Because the drug concentration in serum is affected by a patient’s body weight and dose amount, the actual measured drug concentration was corrected by the dose per kilogram body weight. The relative-drug-concentration [rCp ((µg/L)/(mg/kg))] was calculated using the following formula: rCp = Cp/(D/Wt), where, Cp, Wt, and D represent the actual measured drug concentration (µg/L), body weight (kg), and daily drug dose (mg), respectively.
Patients were classified into MgO co-administered group and non-administered group for each drug, and statistical analysis was performed to determine whether there was a difference in the rCp between these two groups for each drug.
To clarify the effect of serum Mg concentration on the rCp, the relationship between the serum Mg concentration and rCp in patients was studied for each drug.
To clarify the effect of MgO dose on the rCp, the relationship between the daily dose of MgO and rCp in each patient was studied.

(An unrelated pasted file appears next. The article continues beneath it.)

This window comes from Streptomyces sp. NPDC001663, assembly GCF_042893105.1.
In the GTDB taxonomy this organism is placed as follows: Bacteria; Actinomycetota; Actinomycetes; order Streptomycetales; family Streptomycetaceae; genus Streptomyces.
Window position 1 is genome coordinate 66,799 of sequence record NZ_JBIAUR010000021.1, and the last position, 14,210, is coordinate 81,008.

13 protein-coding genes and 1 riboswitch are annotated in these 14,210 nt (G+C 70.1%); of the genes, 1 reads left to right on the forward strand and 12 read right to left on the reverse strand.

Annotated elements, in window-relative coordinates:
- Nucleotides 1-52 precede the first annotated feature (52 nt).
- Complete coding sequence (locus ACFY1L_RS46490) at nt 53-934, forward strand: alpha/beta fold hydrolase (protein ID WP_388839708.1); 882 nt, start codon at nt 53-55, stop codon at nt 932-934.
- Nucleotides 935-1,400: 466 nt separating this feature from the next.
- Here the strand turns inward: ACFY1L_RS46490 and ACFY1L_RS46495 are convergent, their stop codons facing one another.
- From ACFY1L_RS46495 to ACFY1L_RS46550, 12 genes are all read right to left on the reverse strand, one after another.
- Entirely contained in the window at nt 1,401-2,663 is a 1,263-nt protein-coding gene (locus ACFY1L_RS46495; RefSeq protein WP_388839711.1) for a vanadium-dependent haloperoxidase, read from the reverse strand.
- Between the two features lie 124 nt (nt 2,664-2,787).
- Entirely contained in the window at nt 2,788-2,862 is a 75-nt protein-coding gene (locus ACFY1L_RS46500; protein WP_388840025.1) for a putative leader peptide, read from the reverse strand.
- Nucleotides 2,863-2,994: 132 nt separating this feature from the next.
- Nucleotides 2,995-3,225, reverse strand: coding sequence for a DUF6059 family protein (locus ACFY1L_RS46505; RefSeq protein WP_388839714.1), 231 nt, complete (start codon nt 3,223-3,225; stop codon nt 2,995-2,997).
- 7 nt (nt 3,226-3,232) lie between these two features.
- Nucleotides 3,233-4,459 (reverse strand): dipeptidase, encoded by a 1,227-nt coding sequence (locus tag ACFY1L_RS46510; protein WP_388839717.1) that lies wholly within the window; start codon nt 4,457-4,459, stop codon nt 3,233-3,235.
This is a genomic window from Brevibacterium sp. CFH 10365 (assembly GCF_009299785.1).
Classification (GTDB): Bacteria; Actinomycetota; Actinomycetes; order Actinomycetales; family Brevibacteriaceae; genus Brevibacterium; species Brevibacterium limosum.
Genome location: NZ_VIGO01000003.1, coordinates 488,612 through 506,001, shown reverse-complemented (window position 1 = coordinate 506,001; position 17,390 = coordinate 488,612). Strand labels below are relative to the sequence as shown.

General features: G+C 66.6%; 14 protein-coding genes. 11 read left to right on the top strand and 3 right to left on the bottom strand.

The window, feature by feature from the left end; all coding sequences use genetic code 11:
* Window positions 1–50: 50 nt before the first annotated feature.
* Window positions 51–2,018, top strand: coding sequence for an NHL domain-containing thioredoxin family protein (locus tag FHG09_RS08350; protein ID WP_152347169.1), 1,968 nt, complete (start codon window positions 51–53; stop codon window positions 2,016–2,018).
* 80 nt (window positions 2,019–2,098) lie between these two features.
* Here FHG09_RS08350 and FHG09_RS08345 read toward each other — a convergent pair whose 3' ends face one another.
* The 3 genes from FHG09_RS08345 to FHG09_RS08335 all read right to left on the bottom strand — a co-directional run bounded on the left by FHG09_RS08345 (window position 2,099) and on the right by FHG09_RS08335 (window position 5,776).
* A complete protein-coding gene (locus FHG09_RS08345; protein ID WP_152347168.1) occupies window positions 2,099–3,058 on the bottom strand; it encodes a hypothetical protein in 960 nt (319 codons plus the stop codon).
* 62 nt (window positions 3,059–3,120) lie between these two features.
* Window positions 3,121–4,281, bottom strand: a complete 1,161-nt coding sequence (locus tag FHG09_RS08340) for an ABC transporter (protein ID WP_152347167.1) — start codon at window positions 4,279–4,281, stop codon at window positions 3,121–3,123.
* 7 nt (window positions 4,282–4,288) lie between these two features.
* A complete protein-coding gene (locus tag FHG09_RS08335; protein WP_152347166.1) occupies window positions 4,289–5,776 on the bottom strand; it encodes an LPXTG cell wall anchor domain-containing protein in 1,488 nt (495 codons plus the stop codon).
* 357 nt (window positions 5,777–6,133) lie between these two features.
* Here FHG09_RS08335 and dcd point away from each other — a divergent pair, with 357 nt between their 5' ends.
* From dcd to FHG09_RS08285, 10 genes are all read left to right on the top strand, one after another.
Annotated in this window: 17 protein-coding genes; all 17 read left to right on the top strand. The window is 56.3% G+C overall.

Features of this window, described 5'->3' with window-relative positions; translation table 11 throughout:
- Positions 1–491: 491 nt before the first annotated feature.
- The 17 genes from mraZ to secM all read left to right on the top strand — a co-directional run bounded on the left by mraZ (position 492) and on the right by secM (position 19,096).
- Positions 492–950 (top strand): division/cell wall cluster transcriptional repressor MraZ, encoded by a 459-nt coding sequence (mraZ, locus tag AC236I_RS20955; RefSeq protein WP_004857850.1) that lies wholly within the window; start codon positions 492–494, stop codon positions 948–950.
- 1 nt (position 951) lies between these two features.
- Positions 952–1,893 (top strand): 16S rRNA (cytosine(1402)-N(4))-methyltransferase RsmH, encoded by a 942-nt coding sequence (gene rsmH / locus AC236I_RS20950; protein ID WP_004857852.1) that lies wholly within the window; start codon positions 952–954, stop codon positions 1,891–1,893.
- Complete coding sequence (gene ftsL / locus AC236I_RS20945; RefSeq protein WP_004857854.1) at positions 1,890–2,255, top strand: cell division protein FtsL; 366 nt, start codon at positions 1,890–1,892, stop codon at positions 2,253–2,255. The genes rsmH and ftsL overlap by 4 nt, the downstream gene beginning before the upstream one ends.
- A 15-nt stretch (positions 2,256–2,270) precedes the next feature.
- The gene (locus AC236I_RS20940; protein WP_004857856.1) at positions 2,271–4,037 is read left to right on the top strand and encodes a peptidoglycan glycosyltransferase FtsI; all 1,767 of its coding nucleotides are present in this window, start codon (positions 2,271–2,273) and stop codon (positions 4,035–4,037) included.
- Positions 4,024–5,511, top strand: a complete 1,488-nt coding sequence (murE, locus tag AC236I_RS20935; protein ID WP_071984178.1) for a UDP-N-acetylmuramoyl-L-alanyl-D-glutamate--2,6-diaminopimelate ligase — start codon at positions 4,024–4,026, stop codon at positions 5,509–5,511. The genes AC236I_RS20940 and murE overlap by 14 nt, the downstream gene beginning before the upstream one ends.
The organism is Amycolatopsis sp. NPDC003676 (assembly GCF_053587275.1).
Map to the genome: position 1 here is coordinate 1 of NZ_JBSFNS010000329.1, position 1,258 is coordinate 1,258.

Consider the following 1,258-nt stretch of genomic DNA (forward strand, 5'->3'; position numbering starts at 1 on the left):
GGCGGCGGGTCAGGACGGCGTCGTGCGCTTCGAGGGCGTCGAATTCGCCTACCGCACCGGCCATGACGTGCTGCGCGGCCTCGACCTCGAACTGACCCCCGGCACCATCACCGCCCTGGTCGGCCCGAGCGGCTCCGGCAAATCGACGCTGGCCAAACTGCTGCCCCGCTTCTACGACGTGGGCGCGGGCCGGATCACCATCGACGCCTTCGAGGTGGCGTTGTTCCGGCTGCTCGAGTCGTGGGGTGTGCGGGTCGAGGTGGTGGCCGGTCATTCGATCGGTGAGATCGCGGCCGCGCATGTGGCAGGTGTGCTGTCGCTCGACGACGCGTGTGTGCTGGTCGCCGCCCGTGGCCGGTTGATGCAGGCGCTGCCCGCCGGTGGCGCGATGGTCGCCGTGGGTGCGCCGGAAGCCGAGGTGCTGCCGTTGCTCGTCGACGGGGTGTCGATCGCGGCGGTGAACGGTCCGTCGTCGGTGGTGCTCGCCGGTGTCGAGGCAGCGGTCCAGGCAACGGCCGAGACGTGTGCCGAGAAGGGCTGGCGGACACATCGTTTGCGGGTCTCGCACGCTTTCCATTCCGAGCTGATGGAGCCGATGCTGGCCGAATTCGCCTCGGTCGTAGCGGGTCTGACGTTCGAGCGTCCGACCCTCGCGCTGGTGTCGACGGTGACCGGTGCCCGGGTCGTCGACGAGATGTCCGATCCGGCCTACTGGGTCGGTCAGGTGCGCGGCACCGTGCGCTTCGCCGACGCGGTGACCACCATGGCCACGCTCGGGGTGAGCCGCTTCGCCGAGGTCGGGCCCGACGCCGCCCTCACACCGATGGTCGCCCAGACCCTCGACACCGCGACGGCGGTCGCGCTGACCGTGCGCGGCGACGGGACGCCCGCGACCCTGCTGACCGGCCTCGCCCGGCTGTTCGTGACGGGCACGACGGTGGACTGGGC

To clarify the difference in the suppression potency of MgO among the three drugs, the relationship between the physical properties and the correlation coefficients of each drug was carefully examined. The physical properties of each drug are quoted from the interview form provided by the pharmaceutical companies.11)
For each drug, Student’s t-test was performed to determine whether there was a difference between the rCp of patients who received MgO and that of non-administered patients. The regression analysis was conducted to determine whether dose or concentration of Mg in each patient was significantly correlated with the rCp. The statistical analysis were performed using JMP® software (ver. 11) (SAS Institute Japan, Osaka, Japan). The results with p-value of less than 0.05 were considered statistically significant.